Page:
ó Bill Traver has sold wood stoves to customers in
Maryland, Pennsylvania and West Virginia from his small
shop in Hedgesville, W. Va., for nearly three decades,
but over the past few years, heís seen an increase in
because people are finally getting away from gas and
oil," Traver said. "Because they canít
store isnít an exception. According to U.S. Census
data, the use of wood heat in Maryland alone, for
example, grew by 33 percent from 2000 to 2010. Much of
that increase is due to the market ó the recent
economic downturn, combined with increased prices for
oil and propane, has led to many customers switching to
wood stoves and boilers for heat.
as wood heating has grown, concerns over its emissions
have grown, as well ó so much, in fact, that in
October, seven states, along with the Puget Sound Clean
Air Agency, sued the Environmental Protection Agency
over certain high-emission wood boilers.
boilers are different from wood stoves, which heat wood
inside the home. Boilers operate outside a home, using
combustion to heat up water, which runs through pipes
into the home to heat it.
the trouble with older boilers and wood stoves comes
from the soot, smoke and small particles they emit.
1988, the Environmental Protection Agency placed
regulations on stationary wood-burning devices like new
wood stoves. Currently, those rules require catalytic
stoves, which use a device to start combustion at lower
temperatures, to emit less than 4.1 grams of
particulates. Non-catalytic stoves must emit less than
boilers, however, were exempted from the rules. Thatís
made it so even though cleaner boilers are available,
the older, dirtier versions are still sold and used
across the country.
Kays, a natural resource extension specialist with the
University of Maryland, said that even with the concerns
over boilers, wood heat can still be a clean, cheap
option, especially if residents in rural areas use
newer, cleaner wood stoves.
know, renewable energy is focused on solar and wind and
geothermal, but to take advantage of those, you have to
have $20-or-$30,000," Kays said. "But the
average person could buy a wood stove for $2-or-$3,000
and could cut their heating bills in half or more. And
thatís whatís happened. The wood is cheap."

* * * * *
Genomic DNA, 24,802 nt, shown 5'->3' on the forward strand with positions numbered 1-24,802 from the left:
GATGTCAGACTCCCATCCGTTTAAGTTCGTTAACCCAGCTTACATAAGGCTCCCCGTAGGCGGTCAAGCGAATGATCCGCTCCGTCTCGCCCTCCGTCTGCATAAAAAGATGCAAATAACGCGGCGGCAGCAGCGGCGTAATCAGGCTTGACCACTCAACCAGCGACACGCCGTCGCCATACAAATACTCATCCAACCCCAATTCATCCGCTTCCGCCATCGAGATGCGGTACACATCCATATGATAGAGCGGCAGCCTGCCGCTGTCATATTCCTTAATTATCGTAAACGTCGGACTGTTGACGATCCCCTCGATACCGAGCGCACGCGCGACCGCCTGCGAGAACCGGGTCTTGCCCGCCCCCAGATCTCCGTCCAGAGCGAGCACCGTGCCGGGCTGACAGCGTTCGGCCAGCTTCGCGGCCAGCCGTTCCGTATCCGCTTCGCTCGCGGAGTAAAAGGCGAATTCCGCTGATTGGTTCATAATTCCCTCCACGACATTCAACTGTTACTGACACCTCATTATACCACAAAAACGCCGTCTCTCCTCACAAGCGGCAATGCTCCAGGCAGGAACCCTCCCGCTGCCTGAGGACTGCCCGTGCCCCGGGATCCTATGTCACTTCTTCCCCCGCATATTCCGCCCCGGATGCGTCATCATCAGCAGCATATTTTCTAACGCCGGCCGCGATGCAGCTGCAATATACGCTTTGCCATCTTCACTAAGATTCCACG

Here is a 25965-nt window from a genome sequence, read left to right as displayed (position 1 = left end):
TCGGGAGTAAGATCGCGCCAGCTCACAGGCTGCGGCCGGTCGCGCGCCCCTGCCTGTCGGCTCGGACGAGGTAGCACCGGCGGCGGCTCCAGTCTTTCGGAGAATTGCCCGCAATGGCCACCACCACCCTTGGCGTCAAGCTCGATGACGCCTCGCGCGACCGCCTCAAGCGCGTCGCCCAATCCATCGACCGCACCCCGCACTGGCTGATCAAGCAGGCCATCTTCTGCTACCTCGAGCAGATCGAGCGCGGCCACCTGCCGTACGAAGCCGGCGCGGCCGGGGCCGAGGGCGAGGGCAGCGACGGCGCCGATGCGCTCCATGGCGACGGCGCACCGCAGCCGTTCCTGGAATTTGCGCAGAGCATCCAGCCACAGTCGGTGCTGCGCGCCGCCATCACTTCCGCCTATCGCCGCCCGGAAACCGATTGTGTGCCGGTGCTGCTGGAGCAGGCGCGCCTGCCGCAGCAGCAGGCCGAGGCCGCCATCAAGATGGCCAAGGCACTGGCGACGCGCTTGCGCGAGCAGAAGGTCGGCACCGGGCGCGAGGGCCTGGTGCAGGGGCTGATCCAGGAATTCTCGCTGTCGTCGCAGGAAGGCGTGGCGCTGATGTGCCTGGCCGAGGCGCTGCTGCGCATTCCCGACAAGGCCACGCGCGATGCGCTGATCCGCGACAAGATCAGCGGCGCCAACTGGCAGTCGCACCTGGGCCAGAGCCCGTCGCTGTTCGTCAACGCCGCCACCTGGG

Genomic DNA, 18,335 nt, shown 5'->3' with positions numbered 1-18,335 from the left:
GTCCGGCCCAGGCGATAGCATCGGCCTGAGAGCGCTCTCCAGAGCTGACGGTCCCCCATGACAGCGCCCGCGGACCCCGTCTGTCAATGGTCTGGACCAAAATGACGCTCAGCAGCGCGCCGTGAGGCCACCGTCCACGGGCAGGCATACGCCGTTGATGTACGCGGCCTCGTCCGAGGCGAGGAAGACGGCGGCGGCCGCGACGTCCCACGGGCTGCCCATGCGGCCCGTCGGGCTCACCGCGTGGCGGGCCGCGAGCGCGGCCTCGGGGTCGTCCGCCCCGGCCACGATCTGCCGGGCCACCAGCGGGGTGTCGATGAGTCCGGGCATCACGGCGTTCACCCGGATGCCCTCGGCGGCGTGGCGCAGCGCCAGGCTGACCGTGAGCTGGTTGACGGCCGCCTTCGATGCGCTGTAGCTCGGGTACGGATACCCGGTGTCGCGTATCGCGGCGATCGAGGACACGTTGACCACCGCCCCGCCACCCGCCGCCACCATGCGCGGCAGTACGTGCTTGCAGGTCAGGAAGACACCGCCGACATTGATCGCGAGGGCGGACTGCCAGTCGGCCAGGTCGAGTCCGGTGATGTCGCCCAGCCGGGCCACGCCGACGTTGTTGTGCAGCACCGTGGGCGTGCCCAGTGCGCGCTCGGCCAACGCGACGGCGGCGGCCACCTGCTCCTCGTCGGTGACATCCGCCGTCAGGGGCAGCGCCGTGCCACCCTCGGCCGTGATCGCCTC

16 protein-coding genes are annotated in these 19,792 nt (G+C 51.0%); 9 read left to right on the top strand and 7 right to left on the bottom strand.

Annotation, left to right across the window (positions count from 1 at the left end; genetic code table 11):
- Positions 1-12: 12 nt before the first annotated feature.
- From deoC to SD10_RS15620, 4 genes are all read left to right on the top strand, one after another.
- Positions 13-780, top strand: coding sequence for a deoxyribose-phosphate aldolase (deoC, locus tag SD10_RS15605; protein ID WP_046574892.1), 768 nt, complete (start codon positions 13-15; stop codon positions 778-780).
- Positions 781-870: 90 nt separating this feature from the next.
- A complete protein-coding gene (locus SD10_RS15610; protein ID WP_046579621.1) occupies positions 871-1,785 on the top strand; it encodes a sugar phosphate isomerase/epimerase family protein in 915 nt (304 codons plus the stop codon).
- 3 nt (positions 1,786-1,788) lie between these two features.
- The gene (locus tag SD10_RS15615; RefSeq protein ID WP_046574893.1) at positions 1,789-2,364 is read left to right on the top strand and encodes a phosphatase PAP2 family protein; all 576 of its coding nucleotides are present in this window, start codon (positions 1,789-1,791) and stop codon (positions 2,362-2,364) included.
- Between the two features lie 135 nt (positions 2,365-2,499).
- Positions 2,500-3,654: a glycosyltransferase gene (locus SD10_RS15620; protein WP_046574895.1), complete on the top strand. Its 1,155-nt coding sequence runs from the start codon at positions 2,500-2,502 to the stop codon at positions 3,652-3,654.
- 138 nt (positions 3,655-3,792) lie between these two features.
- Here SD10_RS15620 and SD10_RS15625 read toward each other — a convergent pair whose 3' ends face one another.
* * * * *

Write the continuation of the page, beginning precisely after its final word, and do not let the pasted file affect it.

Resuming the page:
added that wood also has a stable price due to its
steady supply, meaning it wonít vary from year to year
like other fuels such as propane or natural gas.
cleanest-burning wood stoves on the market today emit
about .4 grams of particulates per hour, but older
versions of those stoves can emit up to 75 times that.
Emissions from older wood boilers are far higher still,
averaging about 161 grams of particulates per hour.
its lawsuit, the states wrote that even though new,
cleaner boilers have been developed in the past 25
years, older boilers still in use can cause significant
damage to the environment, and that new regulations
"will result in cleaner and healthier air in the
States, benefitting the health and welfare of their
to regulate older wood heaters has had a big impact on
Marylandís environment. According to EPA data,
residential wood burning accounts for nearly 15 percent
of all of Marylandís small particulate emissions, even
though only 1.2 percent of residents use it as a primary
Brauer, a professor at the University of British
Columbiaís School of Population and Public Health who
has studied the effects of air pollution, said that
those emissions can also harm the health of nearby
the effects are serious respiratory diseases,"
Brauer said. "For people with asthma, it makes it
worse. It can make infections more severe or harder for
you to basically fight the infections...we also see ear
infections, even emphysema."
an example of those detrimental effects, Brauer pointed
to a 2013 study from Australiaís University of
Tasmania that looked at a specific city that relied
primarily on wood burning devices for heat. When over
half of those devices were replaced by other fuel
sources, respiratory-related deaths during the winter in
the city decreased by 28 percent.
thatís really dramatic," Brauer said. "And
itís a really well-done study, so itís hard to poke
any holes in it."
its part, the EPA has added recommendations requiring
new boilers to emit less than 4.8 grams of particulates
per hour in order to meet EPA certification. However, in
most states, those recommendations are only voluntary.
is among the states that has taken steps to fix the
problem on a statewide level over the past few years.
The state added a regulation in 2009 requiring small
wood boilers sold in Maryland to meet the new EPA
recommendations, but those requirements only address new
units, not existing ones.
order to clean up those boilers and older wood stoves,
the state introduced a program in 2012 to provide
rebates of $500 to $700 for residents to purchase new,
cleaner wood stoves and pellet stoves to replace dirtier
Mosier, chief of the Maryland Department of the
Environmentís Air Quality Planning Program, said the
department still receives complaints, but since the new
regulations have gone through, the situation has
been a decline," Mosier said. "Especially
since weíve come out with our regulations since 2009
requiring that any units would have to meet those strict
more states start to regulate wood heat, Mosier said
technology should continue to improve and hopefully make
his departmentís job even easier.
the University of Maryland extension specialist, said
those continual improvements in emissions, combined with
lower costs, should make wood heat a solid option for
heating homes. Theyíre saving a lot of money on energy
costs," Kays said. "Itís much more difficult
in rural areas to get by, and with local wood and these
low costs, this is a great way to get by."